Long time reader, first time posting. I recently secured a job at a vascular surgery practice working with 2 different surgeons. The job includes working in all clinical settings (OR, inpatient, ICU, and clinic), but I am especially excited to be in the OR. My start date is at the end of August so I will have some down time before my first day. I was wondering if anyone had any recommendations as to how I can prepare so I can put my best foot forward when I start. Books, online material, videos etc. (I am open to anything really). I do understand that the first year, as a new graduate, can be tough especially starting off in a surgical specialty.
Any and all advice is greatly appreciated!
Graduating tomorrow. Taking PANCE at the end of the month. Starting residency in January 2022. What can I do for work in between PANCE and starting residency?By BLM8867
Hey everyone, I graduate tomorrow and take the PANCE at the end of this month. Assuming I pass, I'll have 01 June - 31 December, 2021 free to spend back home in California. I start my residency Jan, 2022 in Houston. I'm going to spend the first month of my free-time enjoying life and focusing all my attention on my family. After that, I know I'm going to be itching to do something. I understand that due to my residency start date, finding any work will be difficult. I talked to a few preceptors and one preceptor mentioned to go get my DOT Certification and go work at an urgent care and do DOT physicals. Is this realistic with the short time I'll have (5 months)? Another provider mentioned COVID clinics. Is this also realistic?
In addition to the two options mentioned above, are there any other "job" options for someone in my situation? I am open to anything. After taking the PANCE I'm sure I'll be super motivated to work and learn new things. I just want to do something and make some money while I wait for my residency to start. Any information will be greatly appreciated. Thanks!
I am currently in the process of applying to cardiology jobs. I'm finishing up school in NC and applying out here as well, but ideally I'd like to end up back home in the Seattle/Tacoma area after graduating.
I do have a few leads, including an initial call with a recruiter for one of the larger hospital systems later this week, but I am wondering if there are any cardiology PAs here practicing in the Seattle/Tacoma area who would be willing to share any insight about salary, the different hospital systems, current job market, etc.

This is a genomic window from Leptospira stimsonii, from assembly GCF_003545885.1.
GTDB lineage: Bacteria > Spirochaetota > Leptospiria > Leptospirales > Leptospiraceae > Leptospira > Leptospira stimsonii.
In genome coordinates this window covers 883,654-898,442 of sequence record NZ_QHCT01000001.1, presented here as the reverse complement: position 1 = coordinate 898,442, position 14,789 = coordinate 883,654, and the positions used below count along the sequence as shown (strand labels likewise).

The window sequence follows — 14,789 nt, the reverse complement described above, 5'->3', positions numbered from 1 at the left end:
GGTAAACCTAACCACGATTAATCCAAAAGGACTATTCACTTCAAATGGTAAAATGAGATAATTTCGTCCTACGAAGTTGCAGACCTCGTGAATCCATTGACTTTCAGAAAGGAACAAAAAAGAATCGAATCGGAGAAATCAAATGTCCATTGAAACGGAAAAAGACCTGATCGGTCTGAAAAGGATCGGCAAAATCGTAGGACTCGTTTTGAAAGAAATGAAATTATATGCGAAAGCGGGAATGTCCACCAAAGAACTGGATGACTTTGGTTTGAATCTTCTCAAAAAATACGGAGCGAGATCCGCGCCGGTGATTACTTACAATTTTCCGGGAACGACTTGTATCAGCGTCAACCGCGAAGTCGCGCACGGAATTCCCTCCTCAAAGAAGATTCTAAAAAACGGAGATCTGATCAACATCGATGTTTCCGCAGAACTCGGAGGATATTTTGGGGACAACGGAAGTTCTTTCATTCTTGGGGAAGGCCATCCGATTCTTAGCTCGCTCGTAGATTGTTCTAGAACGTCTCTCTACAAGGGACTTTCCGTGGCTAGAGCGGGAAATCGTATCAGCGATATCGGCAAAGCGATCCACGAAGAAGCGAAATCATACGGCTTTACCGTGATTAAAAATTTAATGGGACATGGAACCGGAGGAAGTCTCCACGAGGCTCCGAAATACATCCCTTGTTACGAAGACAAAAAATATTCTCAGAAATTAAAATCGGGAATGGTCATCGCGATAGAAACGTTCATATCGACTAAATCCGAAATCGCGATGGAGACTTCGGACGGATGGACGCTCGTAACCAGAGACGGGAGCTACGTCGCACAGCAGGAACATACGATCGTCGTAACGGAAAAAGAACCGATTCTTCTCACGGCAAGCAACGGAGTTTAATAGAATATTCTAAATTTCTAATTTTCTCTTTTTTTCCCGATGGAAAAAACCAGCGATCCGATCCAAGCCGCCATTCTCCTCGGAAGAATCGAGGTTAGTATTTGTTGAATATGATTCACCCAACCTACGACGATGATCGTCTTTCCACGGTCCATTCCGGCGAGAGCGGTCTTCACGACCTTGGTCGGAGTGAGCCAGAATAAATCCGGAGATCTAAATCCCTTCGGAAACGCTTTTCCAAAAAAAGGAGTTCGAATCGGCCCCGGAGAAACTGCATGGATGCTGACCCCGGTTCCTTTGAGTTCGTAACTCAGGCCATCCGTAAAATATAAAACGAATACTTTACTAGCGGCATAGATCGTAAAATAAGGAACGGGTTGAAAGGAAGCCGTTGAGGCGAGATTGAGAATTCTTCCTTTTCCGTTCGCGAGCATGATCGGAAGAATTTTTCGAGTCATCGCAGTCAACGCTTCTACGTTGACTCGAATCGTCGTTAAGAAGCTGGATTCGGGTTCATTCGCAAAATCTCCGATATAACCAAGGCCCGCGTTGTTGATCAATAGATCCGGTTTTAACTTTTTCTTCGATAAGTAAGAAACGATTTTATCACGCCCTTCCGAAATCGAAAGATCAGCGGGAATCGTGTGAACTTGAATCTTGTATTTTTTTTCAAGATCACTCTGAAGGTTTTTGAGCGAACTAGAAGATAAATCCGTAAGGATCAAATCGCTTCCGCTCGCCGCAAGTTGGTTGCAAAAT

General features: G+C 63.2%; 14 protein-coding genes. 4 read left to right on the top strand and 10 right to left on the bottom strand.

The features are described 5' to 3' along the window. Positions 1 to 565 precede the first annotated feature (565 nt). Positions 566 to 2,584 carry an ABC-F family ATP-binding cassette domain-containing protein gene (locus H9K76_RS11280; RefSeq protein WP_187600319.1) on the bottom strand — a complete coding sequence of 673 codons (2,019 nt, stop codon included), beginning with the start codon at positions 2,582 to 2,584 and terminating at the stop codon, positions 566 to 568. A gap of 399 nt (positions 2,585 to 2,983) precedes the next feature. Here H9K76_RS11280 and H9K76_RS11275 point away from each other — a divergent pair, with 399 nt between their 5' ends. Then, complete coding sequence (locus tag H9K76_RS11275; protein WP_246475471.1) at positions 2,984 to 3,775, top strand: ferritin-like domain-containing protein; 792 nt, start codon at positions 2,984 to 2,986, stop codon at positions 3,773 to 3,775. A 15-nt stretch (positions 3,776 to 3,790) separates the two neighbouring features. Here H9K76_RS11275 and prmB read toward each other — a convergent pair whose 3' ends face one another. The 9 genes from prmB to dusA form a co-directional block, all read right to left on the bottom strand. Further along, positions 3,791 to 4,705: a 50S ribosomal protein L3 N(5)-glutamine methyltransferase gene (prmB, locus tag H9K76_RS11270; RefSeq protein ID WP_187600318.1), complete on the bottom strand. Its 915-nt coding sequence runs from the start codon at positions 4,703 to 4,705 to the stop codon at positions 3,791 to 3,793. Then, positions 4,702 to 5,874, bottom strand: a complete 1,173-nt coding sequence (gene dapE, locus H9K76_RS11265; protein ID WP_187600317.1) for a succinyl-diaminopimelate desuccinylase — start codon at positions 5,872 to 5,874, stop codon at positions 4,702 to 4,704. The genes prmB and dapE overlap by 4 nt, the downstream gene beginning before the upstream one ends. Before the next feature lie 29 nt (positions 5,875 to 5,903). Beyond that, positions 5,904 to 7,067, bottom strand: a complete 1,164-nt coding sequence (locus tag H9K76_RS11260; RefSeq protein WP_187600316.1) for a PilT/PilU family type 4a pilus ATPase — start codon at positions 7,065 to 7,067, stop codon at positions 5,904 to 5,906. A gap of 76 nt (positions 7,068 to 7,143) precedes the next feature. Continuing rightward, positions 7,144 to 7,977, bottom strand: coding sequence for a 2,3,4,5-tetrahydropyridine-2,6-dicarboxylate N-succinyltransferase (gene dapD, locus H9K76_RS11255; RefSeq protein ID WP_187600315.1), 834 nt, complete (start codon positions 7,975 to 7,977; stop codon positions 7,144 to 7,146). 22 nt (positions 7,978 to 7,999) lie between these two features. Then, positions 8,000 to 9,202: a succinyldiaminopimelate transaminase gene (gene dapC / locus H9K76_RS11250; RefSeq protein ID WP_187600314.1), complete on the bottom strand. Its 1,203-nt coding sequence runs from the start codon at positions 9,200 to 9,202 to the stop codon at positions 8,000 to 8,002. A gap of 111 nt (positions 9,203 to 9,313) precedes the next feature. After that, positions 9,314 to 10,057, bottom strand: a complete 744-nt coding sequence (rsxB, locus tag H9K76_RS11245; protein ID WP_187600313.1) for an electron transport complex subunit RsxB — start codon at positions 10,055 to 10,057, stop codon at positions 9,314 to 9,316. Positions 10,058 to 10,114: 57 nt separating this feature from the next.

I am a new grad PA practicing for about 4 months. I work in occ med/urgent care. Without getting into specifics. A patient had and intraarticular finger fracture. I treated/ splinted conservatively and referred the patient stat to a hand specialist on the date of injury, who did not get seen until 2 months after her date of injury, due to WC insurance. The patient was unable to have surgery due to the timing of being seen by the surgeon. The patient will have permanent and stationary deficits and need future medical care for possible joint fusion. The patient is currently undergoing PT. Not only did I do a disservice to the patient as far as ensuring timely care, but the referral department did as well. How do I manage this going further? Obviously try to regain as close to normal function prior to the patients injury. I am learning from this experience when referring, especially with intraarticular fractures. I feel like this is my first error in patient care that has affected the patients condition and has directly impacted the patients quality of life and functionality. How should I proceed? Any recommendations? Not looking for validation nor looking for critique (no more than I am already giving myself). Need suggestions on how to proceed further in my attitude and semi guilt with this case. Thank you in advance.
I'm a new grad starting out in ambulatory surgery-- I'm super excited because I love being hands on in the operating room. I was just wondering if any of the Surgical PAs could give some insights about ambulatory surgery? The site I'm going to be working at has 12 surgical subspecialities (list below). From what I gathered through the interview process, I'll be able to get experience in all of them. That being said I'm worried about being prepared and knowledgeable for cases. Anyone have any tips of how to study up, or even get more comfortable once starting? I have a little over a month before start date so any resources are welcome. Thanks in advance!
List of subspecialities/ topics to brush up on🤯🥴:
Head and neck surgery
Minimally invasive gynecologic surgery
Sports medicine surgery